Understanding the Movements of the Dow
It is interesting to contemplate the occasions when the Dow has not been above its level of many years before. Such periods are of interest of course to those of a doomsday bent because they can immediately proclaim such things as "Ha, ha, in 30 of the last 100 years, you would have lost money if you had bought the Dow 6 years ago, and held until some time in the month. Stuff your buy-and-hold, your Dimson and your Lorie". Of course, such observations are completely consistent with random walks with drifts of 5% a year and it is good to quantify such moves to prove this.
A more important reason to look at such periods is that the Dow has an inexorable tendency to rise. It started the 20th century at 65 and stands at 10500 today. That's a 4.8% a year compounded return. When you add in a 4 1/4% a year dividend return, ( 5% from 1871 to 1945 and 4% from 1946 to 1996) you come up with that 9% a year compounded return that the Triumphal trio has documented in almost all countries.
It stands to reason that if the Dow has such an inexorable tendency to rise, that it's good to buy it when it's in one of its down drafts. In other words, that dollar averaging, putting more of your chips in the Dow when it's down than when it's up might give you an edge. But like all such interesting queries, this must be tested as most plausible things of this nature are a bunch of hot air. And worse yet, because they aren't tested, one can never differentiate the tested from the untested.
In any case the Dow closed 1999 at 10700 and closed 2000 at 11000 versus its current level of some 10500. Thus, at least 5 1/2 years have gone by when an unlucky investor who bought in 1999 and didn't receive dividends would actually have a loss. What happens in such situations, and what variability is attached?
To test it, the Professor, his student Chris Hammond, the master simulator Tom Downing and I looked at all those months in the last 100 years when the closing price was below the year end four years earlier. For example the Dow price at October month end 1907 was 57.7. This was lower than the price at the end of 1902, which was 64. That's four years and 10 months without a profit.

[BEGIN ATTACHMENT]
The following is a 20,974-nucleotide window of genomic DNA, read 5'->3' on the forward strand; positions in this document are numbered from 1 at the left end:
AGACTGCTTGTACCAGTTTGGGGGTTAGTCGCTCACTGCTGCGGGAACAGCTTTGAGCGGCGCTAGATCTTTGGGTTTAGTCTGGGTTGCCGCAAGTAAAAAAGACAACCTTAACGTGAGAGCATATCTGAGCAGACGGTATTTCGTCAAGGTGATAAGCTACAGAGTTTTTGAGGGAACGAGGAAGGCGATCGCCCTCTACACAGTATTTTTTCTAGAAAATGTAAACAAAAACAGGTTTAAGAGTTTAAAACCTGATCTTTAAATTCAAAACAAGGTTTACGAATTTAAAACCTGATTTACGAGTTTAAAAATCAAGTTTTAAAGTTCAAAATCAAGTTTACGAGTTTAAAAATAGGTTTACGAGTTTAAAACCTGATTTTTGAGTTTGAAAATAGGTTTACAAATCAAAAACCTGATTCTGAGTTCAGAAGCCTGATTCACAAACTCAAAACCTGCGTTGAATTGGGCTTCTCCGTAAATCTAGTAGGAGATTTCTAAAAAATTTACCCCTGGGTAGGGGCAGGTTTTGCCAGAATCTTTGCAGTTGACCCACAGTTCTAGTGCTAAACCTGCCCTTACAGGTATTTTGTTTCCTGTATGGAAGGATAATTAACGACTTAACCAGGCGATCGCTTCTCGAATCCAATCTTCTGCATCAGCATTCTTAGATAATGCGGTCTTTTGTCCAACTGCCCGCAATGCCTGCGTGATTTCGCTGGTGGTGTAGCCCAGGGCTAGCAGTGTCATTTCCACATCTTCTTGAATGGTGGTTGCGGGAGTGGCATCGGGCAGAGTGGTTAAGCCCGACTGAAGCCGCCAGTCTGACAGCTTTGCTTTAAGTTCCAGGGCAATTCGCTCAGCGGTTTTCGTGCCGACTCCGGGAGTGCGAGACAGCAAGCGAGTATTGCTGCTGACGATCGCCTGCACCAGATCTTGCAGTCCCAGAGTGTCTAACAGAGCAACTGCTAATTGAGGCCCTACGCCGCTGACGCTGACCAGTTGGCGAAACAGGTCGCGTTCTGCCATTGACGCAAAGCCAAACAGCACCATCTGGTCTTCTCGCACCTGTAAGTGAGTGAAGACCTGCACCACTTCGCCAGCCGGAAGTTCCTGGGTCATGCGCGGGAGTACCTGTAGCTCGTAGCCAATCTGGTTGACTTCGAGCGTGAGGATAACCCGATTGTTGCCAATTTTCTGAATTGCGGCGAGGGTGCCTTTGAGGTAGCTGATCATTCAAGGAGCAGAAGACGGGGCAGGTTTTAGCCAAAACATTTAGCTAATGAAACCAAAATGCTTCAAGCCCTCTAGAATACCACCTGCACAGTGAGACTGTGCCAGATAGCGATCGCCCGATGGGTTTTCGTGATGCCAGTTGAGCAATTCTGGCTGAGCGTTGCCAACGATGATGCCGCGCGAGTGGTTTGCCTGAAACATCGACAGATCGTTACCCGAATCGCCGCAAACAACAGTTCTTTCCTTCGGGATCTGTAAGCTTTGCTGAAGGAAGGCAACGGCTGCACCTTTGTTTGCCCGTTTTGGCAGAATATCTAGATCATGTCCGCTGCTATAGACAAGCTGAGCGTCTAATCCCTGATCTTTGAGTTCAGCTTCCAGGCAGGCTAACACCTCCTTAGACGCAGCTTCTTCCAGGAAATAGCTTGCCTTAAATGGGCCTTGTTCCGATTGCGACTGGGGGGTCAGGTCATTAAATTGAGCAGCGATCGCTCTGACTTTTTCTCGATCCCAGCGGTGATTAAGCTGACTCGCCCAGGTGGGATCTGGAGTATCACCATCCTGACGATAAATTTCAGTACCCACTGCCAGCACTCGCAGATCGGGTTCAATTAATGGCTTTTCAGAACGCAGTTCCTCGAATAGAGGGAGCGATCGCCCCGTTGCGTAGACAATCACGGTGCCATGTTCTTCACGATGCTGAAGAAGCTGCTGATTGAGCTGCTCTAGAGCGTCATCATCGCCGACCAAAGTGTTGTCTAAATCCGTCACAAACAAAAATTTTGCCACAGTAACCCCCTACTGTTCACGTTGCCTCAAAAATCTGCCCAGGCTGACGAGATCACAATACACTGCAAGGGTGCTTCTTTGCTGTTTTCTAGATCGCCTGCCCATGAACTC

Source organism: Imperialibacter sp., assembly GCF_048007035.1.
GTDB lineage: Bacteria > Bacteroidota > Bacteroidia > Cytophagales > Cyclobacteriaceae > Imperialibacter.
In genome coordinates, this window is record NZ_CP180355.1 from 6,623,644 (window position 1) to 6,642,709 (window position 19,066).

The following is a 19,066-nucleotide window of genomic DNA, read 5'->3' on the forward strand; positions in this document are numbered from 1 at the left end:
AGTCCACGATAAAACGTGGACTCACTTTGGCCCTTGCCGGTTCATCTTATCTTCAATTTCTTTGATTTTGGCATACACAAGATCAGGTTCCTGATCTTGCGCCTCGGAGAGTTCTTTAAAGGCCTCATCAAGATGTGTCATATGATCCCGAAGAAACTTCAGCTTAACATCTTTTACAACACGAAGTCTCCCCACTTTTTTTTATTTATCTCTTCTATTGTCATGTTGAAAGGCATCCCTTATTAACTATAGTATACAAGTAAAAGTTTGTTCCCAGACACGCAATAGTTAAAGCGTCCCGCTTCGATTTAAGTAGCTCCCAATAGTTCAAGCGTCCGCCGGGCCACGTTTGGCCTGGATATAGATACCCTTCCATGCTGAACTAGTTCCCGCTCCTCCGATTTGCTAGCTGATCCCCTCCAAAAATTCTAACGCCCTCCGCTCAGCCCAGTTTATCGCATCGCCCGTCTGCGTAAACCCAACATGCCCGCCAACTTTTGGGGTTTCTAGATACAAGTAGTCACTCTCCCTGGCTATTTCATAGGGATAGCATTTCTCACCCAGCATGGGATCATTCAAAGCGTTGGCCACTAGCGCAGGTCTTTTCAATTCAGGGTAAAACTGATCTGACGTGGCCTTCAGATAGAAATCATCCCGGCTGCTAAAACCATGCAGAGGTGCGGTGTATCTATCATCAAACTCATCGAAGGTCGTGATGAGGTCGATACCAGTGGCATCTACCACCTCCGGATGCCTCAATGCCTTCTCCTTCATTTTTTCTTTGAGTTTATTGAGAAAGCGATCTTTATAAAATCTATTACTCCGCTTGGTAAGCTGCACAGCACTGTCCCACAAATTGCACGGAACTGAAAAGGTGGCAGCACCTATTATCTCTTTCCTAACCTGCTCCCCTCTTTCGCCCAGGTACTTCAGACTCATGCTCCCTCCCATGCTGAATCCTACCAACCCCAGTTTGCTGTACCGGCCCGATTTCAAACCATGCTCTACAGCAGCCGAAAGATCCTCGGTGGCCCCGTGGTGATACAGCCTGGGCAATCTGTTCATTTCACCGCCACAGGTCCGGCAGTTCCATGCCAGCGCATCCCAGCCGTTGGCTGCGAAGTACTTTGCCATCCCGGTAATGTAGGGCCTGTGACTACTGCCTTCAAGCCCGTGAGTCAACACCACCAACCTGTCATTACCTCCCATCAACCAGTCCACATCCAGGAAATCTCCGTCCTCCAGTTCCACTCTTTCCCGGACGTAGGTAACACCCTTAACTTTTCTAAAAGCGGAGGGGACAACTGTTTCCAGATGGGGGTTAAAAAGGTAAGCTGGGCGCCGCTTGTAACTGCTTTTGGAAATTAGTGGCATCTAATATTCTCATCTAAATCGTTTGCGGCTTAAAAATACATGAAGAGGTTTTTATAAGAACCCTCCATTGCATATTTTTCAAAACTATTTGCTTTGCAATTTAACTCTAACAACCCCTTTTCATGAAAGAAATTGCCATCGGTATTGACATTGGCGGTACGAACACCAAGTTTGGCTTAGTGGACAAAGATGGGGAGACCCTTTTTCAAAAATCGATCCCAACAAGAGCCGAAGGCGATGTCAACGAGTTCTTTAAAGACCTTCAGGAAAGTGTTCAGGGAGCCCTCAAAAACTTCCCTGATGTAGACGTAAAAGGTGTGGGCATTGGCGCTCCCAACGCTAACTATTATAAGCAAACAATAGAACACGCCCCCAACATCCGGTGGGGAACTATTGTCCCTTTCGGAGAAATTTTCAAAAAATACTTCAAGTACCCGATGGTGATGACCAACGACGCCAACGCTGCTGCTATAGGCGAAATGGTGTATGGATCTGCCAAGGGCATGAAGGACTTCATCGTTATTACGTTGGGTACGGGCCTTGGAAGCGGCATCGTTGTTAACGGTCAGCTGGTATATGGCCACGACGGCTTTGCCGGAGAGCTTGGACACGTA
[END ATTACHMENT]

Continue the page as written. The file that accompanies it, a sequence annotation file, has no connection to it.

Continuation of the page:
During the period from 1900 to date [May 2005] there were 1,264 months examined. Two hundred seventy, or 22%, of them showed such a loss( the dry years). The average one-month price appreciation the next month was 0.8% -- a standard deviation of 7%. This compares to a return of 0.5% a month with a standard deviation of 5% on all other months. Such a difference is merely a 1-in-10 shot to have arisen if indeed there was no difference between the months. In the usual terms, the difference was not significant. The question arises if the price appreciation over bigger periods was more significant. For example, in the year following the dry months, the average price appreciation was 14%, versus 5% in the bountiful months.
Because of the clustering of dry months, without a gain, it was necessary to do some relatively sophisticated simulation to determine the likelihood of such differences arising by chance. We chose to do it by assuming that the distribution of intervals between dry months was our total sample. We chose a random price from the full 105 years, and then classified it as to whether it was a dry or bountiful year. Then we chose the next 12 months, skipping an appropriate number of months based on the distribution of intervals between consecutive months of dryness in the sample. The results show that the difference is about 1 in 40 to have arisen by chance. Thus, there is some support for the idea that dollar averaging works and the idea that buying is best when the doomsday scenarists are gloating the most.
Up the Ladder, Down the Chute, by Chris Hammond and Charles Pennington